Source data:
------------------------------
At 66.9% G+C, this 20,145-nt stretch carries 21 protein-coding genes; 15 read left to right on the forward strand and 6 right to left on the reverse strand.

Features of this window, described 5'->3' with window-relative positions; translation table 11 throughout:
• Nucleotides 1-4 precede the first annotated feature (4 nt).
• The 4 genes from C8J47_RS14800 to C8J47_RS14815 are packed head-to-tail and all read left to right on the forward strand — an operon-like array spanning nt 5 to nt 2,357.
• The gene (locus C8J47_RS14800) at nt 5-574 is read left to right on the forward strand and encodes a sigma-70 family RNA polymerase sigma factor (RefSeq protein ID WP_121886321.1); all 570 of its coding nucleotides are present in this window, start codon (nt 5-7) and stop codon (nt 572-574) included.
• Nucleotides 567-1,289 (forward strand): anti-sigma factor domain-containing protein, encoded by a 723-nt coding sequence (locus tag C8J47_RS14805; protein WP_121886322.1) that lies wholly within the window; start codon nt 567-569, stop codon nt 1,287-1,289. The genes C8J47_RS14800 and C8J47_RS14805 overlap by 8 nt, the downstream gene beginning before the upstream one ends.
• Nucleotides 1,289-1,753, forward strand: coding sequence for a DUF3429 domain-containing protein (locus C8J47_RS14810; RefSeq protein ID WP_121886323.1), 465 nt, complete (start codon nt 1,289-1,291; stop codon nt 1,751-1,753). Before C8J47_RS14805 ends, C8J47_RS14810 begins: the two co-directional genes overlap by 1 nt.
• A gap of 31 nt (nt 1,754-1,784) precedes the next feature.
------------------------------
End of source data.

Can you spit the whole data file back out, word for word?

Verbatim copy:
At 66.9% G+C, this 20,145-nt stretch carries 21 protein-coding genes; 15 read left to right on the forward strand and 6 right to left on the reverse strand.

Features of this window, described 5'->3' with window-relative positions; translation table 11 throughout:
• Nucleotides 1-4 precede the first annotated feature (4 nt).
• The 4 genes from C8J47_RS14800 to C8J47_RS14815 are packed head-to-tail and all read left to right on the forward strand — an operon-like array spanning nt 5 to nt 2,357.
• The gene (locus C8J47_RS14800) at nt 5-574 is read left to right on the forward strand and encodes a sigma-70 family RNA polymerase sigma factor (RefSeq protein ID WP_121886321.1); all 570 of its coding nucleotides are present in this window, start codon (nt 5-7) and stop codon (nt 572-574) included.
• Nucleotides 567-1,289 (forward strand): anti-sigma factor domain-containing protein, encoded by a 723-nt coding sequence (locus tag C8J47_RS14805; protein WP_121886322.1) that lies wholly within the window; start codon nt 567-569, stop codon nt 1,287-1,289. The genes C8J47_RS14800 and C8J47_RS14805 overlap by 8 nt, the downstream gene beginning before the upstream one ends.
• Nucleotides 1,289-1,753, forward strand: coding sequence for a DUF3429 domain-containing protein (locus C8J47_RS14810; RefSeq protein ID WP_121886323.1), 465 nt, complete (start codon nt 1,289-1,291; stop codon nt 1,751-1,753). Before C8J47_RS14805 ends, C8J47_RS14810 begins: the two co-directional genes overlap by 1 nt.
• A gap of 31 nt (nt 1,754-1,784) precedes the next feature.